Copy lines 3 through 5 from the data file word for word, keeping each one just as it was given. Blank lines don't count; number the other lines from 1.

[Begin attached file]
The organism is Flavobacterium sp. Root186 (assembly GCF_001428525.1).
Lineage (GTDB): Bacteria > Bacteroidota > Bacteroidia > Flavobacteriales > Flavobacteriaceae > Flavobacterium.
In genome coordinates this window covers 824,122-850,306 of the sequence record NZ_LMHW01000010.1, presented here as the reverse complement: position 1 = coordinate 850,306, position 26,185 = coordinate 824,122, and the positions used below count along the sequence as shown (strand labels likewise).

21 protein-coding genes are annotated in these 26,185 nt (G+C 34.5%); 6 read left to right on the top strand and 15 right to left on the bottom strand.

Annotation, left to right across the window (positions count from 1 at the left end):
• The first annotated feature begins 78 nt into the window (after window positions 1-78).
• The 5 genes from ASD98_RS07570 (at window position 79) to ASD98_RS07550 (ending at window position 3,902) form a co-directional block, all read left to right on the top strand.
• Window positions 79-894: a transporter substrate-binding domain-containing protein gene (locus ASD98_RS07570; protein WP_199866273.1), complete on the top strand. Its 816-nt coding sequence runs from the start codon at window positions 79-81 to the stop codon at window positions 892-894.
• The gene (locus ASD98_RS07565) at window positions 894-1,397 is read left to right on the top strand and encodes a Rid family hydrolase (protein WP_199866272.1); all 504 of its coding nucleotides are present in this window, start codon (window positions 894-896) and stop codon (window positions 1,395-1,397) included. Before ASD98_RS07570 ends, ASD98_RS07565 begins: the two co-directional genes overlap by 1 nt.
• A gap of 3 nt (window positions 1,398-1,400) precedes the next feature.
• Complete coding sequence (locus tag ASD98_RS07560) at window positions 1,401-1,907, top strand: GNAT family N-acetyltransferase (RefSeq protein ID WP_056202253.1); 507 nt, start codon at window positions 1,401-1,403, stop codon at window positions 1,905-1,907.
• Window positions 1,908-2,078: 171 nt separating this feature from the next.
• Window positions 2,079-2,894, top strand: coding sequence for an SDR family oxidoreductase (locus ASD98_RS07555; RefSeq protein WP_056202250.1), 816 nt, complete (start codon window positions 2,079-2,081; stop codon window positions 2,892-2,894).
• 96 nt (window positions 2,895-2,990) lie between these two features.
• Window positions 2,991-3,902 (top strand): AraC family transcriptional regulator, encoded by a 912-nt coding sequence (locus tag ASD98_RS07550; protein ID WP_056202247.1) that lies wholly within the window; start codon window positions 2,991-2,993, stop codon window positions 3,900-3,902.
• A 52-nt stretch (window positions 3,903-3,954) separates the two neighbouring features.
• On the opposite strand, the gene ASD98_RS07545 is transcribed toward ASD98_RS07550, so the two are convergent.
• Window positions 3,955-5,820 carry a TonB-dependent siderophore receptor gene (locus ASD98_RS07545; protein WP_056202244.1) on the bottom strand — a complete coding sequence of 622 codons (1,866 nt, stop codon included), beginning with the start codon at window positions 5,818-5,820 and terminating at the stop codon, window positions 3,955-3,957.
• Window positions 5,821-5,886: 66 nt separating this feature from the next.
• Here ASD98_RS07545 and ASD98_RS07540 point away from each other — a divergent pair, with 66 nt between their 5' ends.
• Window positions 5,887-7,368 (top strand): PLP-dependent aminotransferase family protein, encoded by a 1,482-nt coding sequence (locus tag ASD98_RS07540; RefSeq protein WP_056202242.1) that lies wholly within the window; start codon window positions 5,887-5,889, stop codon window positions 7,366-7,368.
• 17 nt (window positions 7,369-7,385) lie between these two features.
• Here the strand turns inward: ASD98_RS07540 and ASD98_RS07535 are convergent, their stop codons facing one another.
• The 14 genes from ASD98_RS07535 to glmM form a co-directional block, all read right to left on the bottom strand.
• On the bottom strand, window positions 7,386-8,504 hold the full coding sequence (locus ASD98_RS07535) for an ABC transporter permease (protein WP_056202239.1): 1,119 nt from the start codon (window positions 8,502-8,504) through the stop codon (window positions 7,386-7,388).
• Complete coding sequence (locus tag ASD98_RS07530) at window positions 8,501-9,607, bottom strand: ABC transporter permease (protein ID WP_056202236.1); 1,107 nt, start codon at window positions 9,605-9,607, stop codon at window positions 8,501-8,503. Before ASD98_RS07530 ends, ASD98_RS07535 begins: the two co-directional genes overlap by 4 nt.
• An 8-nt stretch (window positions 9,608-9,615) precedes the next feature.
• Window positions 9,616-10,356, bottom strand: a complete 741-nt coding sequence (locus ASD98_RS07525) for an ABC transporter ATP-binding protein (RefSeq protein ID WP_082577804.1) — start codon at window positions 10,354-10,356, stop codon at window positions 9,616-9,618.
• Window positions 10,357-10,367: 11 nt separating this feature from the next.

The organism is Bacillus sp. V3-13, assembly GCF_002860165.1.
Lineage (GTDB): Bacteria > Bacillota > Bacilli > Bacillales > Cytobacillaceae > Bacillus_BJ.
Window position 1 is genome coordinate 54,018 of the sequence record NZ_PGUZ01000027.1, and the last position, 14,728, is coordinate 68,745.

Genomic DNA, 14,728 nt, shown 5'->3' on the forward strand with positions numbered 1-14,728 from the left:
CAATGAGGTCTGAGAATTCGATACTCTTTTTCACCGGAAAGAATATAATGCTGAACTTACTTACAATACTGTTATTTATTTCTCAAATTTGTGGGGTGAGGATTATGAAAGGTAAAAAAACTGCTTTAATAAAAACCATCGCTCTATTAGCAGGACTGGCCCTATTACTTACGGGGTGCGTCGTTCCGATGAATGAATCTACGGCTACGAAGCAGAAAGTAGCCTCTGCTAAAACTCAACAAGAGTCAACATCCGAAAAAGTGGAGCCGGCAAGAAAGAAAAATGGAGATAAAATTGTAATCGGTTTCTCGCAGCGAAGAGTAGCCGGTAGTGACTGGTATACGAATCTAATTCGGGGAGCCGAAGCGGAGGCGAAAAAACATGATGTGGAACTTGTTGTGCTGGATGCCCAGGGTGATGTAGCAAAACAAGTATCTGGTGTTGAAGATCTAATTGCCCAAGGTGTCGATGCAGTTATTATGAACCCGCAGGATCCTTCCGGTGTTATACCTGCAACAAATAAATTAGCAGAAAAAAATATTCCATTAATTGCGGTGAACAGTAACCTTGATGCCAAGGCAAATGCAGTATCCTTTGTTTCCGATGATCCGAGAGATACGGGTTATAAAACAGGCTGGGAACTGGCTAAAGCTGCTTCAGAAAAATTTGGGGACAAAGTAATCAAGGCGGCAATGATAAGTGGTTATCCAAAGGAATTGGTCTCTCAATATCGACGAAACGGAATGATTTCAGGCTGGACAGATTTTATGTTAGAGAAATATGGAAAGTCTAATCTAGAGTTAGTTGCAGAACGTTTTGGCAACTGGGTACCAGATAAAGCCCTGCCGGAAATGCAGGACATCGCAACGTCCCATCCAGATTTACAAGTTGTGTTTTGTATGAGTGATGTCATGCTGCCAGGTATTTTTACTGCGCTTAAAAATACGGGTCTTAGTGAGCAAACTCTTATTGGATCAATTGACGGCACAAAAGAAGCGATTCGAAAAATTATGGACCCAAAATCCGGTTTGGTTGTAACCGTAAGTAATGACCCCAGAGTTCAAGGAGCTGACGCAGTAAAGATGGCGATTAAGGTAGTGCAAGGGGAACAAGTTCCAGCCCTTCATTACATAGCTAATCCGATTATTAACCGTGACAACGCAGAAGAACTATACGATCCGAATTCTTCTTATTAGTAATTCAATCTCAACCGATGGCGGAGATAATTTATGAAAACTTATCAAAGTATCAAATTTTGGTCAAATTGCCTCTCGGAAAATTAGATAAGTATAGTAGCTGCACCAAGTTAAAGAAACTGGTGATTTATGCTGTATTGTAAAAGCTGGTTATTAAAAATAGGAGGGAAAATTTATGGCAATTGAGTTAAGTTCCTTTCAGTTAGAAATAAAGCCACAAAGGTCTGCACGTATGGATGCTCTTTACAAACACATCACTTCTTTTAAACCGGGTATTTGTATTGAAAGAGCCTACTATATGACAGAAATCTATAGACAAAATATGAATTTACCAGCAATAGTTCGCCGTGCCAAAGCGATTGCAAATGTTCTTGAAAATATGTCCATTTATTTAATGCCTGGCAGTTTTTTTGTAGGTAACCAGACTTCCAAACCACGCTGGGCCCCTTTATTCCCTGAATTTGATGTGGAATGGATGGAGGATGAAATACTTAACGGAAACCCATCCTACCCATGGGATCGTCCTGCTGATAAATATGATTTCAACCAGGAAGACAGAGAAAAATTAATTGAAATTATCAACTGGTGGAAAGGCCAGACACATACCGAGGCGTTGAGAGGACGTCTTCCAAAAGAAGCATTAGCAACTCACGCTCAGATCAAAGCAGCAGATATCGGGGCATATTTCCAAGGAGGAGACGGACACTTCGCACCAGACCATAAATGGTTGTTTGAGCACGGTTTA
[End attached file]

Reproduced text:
In genome coordinates this window covers 824,122-850,306 of the sequence record NZ_LMHW01000010.1, presented here as the reverse complement: position 1 = coordinate 850,306, position 26,185 = coordinate 824,122, and the positions used below count along the sequence as shown (strand labels likewise).

21 protein-coding genes are annotated in these 26,185 nt (G+C 34.5%); 6 read left to right on the top strand and 15 right to left on the bottom strand.

Annotation, left to right across the window (positions count from 1 at the left end):